In this lab you will be introduced to the concept of Stellar Parallax.  This is the only way Astronomers have to directly measure the distances to stars.  

By the end of this lab, you'll understand why there's a certain distance where the stellar parallax method breaks down, and we have to use other means to determine cosmic distances.


Part 1: Parallax


1 - Hold your thumb at arm's length.

2 - Point your thumb at something on the other side of the room.

3 - Look at your thumb.

4 - Close one eye.

5 - Now, without moving anything, alternate which eye is closed.

6 - What happens?

You should see that your thumb appears to move back and forth, across the room.  But nothing actually moved!  So what's going on here?

This effect is called Parallax, and it's responsible for giving us depth perception.  It allows us to estimate how far away things are.

It requires two detectors equally spaced apart - like the eyes on your head!  By overlapping the two images and moving our head around, we can tell that objects that are closer appear to move around faster, and objects that are further away don't appear to move at all!

Take for example driving down the highway in Colorado - trees near the highway are a blur, but the mountains in the distance barely appear to move, and everything in between moves according to its distance.


Now, if you take those two images of the thumb and overlay them, you can actually estimate how far away your thumb is from your face!  Behold:

The separation between the two thumbs, labeled by the red line, is actually the angular size of the apparent separation between the thumbs - this is an angle!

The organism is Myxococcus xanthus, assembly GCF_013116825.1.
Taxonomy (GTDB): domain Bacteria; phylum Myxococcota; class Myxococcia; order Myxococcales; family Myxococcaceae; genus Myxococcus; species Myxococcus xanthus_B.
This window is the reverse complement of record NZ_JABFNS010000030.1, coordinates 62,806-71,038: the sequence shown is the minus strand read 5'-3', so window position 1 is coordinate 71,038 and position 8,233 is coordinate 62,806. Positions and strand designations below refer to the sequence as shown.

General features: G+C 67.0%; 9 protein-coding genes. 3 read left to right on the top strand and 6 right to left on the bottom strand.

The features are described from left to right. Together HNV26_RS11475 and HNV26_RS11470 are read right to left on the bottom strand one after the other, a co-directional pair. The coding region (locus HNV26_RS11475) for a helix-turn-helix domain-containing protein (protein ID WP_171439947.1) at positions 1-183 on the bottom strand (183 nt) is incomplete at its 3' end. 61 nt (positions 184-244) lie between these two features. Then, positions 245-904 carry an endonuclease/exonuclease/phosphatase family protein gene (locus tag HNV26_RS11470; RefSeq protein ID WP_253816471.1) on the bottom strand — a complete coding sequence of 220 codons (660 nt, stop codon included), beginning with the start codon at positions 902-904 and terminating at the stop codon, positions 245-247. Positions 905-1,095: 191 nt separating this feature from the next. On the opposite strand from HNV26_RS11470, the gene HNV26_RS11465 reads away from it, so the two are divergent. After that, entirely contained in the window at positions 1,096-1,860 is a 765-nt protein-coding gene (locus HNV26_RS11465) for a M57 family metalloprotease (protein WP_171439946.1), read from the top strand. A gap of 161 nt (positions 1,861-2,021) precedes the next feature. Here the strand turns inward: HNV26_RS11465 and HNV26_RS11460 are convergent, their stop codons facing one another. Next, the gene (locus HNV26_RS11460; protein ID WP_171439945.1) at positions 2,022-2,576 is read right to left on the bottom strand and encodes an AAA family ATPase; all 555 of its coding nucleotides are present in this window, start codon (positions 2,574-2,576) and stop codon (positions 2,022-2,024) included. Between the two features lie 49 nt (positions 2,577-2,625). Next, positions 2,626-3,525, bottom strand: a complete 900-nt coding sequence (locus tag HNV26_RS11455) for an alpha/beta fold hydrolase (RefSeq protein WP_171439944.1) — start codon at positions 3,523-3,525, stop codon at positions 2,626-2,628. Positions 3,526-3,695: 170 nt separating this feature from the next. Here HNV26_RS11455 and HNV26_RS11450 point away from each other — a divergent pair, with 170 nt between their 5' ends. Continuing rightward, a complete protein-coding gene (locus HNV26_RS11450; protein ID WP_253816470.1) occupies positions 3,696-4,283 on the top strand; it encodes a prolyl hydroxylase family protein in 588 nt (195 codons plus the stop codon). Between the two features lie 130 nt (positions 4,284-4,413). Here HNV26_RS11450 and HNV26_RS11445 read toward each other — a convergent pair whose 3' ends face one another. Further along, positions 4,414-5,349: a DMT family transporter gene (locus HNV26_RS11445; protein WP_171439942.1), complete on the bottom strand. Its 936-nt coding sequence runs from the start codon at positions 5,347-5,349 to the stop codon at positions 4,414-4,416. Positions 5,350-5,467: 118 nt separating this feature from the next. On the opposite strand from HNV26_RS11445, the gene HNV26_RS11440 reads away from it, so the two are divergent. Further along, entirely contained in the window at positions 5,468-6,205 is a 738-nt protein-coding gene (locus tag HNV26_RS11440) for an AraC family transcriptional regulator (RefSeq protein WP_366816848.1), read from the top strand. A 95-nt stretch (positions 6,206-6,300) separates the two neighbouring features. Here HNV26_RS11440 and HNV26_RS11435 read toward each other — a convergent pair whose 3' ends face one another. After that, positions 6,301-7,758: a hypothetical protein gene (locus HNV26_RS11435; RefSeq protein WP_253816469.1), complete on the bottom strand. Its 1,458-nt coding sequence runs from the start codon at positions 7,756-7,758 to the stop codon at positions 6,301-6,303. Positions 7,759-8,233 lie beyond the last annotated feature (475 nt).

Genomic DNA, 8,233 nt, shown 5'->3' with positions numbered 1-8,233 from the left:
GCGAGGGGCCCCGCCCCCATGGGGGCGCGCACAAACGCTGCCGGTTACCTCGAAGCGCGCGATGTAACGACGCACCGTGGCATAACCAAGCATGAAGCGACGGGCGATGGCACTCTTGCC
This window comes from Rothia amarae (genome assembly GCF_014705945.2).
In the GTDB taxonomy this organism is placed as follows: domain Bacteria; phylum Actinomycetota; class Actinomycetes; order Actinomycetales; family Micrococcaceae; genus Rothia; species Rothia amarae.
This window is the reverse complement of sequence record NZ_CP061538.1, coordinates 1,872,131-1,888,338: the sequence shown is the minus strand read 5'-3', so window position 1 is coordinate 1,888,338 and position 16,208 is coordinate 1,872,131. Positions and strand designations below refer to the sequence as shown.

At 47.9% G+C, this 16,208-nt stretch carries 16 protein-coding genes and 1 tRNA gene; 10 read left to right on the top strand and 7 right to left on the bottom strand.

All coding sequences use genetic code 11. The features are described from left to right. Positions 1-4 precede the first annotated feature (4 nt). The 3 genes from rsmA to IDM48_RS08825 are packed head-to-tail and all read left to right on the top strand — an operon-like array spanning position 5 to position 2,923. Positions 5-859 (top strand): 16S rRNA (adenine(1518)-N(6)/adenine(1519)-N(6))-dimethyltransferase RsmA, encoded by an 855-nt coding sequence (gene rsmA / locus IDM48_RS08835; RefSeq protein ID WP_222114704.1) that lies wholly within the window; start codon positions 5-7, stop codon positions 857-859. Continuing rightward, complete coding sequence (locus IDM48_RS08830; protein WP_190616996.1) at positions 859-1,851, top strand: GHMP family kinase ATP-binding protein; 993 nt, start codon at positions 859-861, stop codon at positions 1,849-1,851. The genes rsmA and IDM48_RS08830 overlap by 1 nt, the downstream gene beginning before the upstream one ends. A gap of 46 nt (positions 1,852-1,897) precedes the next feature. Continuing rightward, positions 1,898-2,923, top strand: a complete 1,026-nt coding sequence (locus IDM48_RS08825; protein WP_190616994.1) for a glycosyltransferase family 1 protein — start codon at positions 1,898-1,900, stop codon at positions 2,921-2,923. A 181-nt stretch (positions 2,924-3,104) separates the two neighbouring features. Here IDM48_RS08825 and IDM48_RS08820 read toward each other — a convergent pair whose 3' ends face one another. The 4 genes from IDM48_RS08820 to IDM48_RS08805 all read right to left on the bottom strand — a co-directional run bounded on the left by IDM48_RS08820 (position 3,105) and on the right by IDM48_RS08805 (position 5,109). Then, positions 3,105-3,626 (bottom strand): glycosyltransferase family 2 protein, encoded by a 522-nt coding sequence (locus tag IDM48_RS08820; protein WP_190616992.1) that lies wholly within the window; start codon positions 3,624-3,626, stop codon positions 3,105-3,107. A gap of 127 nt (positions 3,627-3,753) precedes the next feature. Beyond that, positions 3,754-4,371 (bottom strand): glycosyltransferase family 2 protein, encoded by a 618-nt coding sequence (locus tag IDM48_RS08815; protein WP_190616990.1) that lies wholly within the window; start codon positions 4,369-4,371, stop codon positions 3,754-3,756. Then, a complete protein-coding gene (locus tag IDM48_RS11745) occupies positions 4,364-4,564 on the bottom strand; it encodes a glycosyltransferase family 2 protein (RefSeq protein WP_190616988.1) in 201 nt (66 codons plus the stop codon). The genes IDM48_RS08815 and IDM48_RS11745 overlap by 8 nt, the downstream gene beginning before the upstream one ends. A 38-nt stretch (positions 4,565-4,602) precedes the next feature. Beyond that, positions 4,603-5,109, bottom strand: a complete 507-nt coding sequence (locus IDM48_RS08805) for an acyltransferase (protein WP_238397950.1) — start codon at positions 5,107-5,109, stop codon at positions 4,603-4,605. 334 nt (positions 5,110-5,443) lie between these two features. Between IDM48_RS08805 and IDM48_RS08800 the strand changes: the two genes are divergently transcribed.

As we did in the previous lab, we can use this with the small angle formula to determine how far away your thumb is.  To wit:

Ok, but instead of looking at thumbs, how does this relate to astronomy?

It's very similar, but instead of taking pictures of thumbs, we take pictures of stars.

The difference is that rather than taking a picture of the sky with two eyes simultaneously, astronomers take two pictures of the sky 6 months apart, and then overlay them.  By doing this, we get a depth perception of the sky, and we use the separation between the earth and the sun the same way we use the distance between our eyes to use parallax to navigate around town.

For example:

As you can see the small angle formula can be used to solve for the distance to a star, since we know 2 parts of the equation:  the angle and the 'opposite' side of the triangle.

Solving for the distance, we get the following simple equation:

Distance = 1 AU / ø

Now there is another thing we have to introduce here, and that is the unit of Arc Second.

206,265 arc seconds = 1 radian

Take a look at that again - there are 206,265 arc seconds in 1 radian!  Do you remember how much 1 radian is?  About 57 degrees.  So in 57 degrees, there are 206,265 arc seconds, which means 1 arc second is 1 radian/206,265.

Why do I bring up arc seconds?  Well because astronomers invented a new unit using arc seconds, called the Parsec.

1 parsec = 3.26 light years = 30,856,770,000,000 kilometers

And 1 parsec is defined as the distance to a star that has a parallax angle of 1 arc second:

Distance = 1 AU / ø

1 Parsec = 1 AU / 1 Arc Second

1 Parsec = 1 AU / 1''

The Hipparcos Satellite launched in 1989 could measure as small as 0.002' (0.002 arc seconds).

The Gaia spacecraft, launched in 2013, is the follow up mission to Hipparcos and can measure angular sizes as small as 24 microarcseconds, or 0.000024 arc seconds.

When you put it all together, this animation below is the result!  As you can see, the closer stars appear to move more, and the stars further away move less.  (Notice the Orion constellation in there?)

How far must an object be before we can't measure the parallax angle anymore?